suppose a planet is in the right distance from its star and it is rocky , has water and atmosphere but the only thing is it's not rotating itself , i mean it's always facing it's star , then will it support life to evolve ?
Since we have no real examples we cannot say for sure. I've thought about this before. I don't see why it would be impossible given the correct conditions. I think it would depend on lots of factors, such as atmosphere composition, distance to star, etc.

Maybe the twilight zones on either pole would be good places for life to exist on such a planet of extremes.
vrmuth
#8
May26-14, 05:25 AM
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Quote Quote by Borek View Post
We are not talking about supporting life, but about starting one.
yes .
Quote Quote by adjacent View Post
What kind of atmosphere?
There have to be the right amount of gases to support life.
I mean it has all the things that are essential for life on earth , the only thing is that the planet is not rotating itself .
adjacent
#9
May26-14, 05:43 AM
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Quote Quote by Borek View Post
We are not talking about supporting life, but about starting one.
So what? Do you mean that life can start even when the atmosphere is say,100% ##SO_2##?
Borek
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May26-14, 05:57 AM
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Quote Quote by adjacent View Post
So what? Do you mean that life can start even when the atmosphere is say,100% ##SO_2##?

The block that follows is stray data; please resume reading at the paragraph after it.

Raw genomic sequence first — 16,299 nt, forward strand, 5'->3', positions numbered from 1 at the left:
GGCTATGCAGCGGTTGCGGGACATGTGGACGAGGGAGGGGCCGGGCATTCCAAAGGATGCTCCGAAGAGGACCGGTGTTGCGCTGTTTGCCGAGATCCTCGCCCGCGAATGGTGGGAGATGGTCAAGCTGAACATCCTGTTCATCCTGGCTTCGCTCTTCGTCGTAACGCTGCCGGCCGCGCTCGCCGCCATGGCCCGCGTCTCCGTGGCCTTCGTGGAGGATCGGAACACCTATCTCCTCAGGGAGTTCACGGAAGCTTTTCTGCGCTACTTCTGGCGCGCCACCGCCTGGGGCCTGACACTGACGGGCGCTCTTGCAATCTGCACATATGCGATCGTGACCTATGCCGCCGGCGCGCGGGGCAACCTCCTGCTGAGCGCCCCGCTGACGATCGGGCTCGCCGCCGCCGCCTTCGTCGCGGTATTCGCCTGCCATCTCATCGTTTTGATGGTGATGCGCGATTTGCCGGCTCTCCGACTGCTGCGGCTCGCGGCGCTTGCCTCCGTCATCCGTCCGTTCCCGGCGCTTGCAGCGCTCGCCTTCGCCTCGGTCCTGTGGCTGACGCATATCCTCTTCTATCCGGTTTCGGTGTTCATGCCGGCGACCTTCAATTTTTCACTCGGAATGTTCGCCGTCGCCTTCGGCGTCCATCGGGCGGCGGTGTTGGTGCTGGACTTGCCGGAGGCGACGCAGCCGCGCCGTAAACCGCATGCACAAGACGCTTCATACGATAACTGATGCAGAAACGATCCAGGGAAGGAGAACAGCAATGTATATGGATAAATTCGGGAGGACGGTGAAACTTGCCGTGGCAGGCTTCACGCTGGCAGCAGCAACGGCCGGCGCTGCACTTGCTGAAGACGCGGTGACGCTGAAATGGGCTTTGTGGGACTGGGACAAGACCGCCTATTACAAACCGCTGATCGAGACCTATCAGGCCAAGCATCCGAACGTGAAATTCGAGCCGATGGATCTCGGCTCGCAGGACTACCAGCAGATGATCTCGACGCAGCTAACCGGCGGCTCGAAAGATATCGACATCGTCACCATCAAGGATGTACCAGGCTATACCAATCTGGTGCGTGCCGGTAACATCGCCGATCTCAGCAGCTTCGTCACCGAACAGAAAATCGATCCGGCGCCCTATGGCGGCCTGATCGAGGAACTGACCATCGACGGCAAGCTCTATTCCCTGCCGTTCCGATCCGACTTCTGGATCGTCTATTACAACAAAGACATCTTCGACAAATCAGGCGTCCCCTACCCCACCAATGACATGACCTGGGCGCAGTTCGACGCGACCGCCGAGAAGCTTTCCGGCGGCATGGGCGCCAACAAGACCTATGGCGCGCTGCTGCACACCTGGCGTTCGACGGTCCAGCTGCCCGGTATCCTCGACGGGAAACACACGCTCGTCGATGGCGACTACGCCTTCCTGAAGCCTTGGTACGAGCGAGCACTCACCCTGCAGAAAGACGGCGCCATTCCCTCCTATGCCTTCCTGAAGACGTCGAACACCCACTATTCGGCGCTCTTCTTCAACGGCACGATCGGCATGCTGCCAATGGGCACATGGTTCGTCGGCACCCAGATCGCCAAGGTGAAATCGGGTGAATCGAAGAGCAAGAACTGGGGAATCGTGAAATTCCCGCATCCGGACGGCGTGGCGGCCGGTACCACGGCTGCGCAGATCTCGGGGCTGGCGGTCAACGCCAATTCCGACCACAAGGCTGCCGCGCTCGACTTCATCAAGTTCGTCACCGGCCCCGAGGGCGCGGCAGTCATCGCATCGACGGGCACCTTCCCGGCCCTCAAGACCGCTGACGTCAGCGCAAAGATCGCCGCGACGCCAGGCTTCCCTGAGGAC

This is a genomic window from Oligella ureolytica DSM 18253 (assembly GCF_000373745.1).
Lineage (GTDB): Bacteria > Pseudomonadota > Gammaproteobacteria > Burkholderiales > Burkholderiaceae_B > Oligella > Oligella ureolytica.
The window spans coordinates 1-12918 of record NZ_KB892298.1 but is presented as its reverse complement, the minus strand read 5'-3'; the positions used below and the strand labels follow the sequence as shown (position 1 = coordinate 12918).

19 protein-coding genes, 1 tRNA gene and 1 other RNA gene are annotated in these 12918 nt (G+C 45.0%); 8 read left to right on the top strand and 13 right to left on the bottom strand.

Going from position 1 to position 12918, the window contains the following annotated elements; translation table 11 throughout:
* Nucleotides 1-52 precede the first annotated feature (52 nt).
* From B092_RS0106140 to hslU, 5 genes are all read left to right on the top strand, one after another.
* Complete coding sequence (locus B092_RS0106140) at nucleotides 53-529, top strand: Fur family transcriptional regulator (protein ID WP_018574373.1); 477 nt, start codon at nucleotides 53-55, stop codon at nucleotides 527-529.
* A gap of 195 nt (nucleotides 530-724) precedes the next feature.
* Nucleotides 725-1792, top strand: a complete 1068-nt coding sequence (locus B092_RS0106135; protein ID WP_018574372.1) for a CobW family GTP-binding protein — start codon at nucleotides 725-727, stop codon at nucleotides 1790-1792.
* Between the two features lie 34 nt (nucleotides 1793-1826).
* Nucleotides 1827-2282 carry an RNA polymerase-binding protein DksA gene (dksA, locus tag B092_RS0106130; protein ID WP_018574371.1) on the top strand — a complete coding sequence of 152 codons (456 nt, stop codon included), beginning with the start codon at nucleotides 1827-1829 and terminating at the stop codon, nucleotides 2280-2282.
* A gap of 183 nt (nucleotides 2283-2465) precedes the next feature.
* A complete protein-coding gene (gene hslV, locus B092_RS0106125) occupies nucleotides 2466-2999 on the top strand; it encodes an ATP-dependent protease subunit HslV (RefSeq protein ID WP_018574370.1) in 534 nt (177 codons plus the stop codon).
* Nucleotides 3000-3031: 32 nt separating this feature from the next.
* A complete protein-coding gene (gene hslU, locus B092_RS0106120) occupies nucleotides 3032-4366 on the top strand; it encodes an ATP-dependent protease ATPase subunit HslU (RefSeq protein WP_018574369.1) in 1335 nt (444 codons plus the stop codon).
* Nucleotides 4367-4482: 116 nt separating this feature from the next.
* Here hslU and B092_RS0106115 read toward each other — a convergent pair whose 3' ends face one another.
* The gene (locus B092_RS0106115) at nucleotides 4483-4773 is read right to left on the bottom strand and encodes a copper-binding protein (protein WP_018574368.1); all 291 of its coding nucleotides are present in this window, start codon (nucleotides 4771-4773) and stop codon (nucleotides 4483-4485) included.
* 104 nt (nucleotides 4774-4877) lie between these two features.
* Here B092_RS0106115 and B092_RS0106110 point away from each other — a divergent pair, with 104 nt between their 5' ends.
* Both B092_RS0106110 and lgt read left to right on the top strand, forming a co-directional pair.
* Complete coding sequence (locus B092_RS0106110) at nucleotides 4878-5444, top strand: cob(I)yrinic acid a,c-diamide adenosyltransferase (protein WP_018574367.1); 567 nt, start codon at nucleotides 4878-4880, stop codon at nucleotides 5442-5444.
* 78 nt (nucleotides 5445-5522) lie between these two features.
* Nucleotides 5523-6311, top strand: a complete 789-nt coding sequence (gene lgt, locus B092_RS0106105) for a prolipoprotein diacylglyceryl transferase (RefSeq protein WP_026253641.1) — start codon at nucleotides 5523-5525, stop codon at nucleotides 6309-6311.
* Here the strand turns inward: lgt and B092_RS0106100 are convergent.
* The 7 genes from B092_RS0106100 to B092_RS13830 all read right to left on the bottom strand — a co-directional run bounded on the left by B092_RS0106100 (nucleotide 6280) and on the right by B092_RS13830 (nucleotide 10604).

I don't know, do you?

Besides, it is not what the question is about, which you apparently missed. See the latest post by OP.
Torbjorn_L
#11
Jul20-14, 12:11 PM
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Quote Quote by vrmuth View Post
suppose a planet is in the right distance from its star and it is rocky , has water and atmosphere but the only thing is it's not rotating itself , i mean it's always facing it's star , then will it support life to evolve ?
Likely, yes.

What on them would prohibit life? The presence of tidal lock changes the HZ boundaries a bit as well as it changes the ideal size and starting atmospheres for life emergence. E.g. it induces a runaway greenhouse easier so the HZ edges moves, it makes the atmosphere more convective so you may want to go for more massive and more dense atmospheres to efficiently move heat without super-convection. (E.g. on the nearly tidal locked Venus the surface winds are still lenient enough that you may stand up.)

If such effects change the number of potentially habitable planets much is unknown. In a linear estimate tidal lock wouldn't mean much for habitability.

Quote Quote by Borek View Post
I recall reading theories postulating tides are an important factor (that is, presence of a shore that is washed twice a day). I don't think you can have serious tides on a tidally locked planet.
Not serious tides, but the tidal bulge would move around a bit, compare with Moon as seen by LRO.

Tides may or may not have advanced land life, they do allow for more nutrients but also a harsher strand zone. The time to invade land from the tidal zone was short, so the effect is likely minute either way.

There are a few chemical cycles that are proposed to augment emergence of life, e.g. abiotic polypeptide linking, that are based on tides. But today they seem unnecessary since we have plenty of chemical pathways. So their importance are open.

Quote Quote by jim mcnamara View Post
Nobody knows definitely, but the possibilities for abiogenesis would be very different than what were on planet Earth 4+ billion years ago. Atmospheric differences would be large from side to side.
The question was about habitable planets in general though.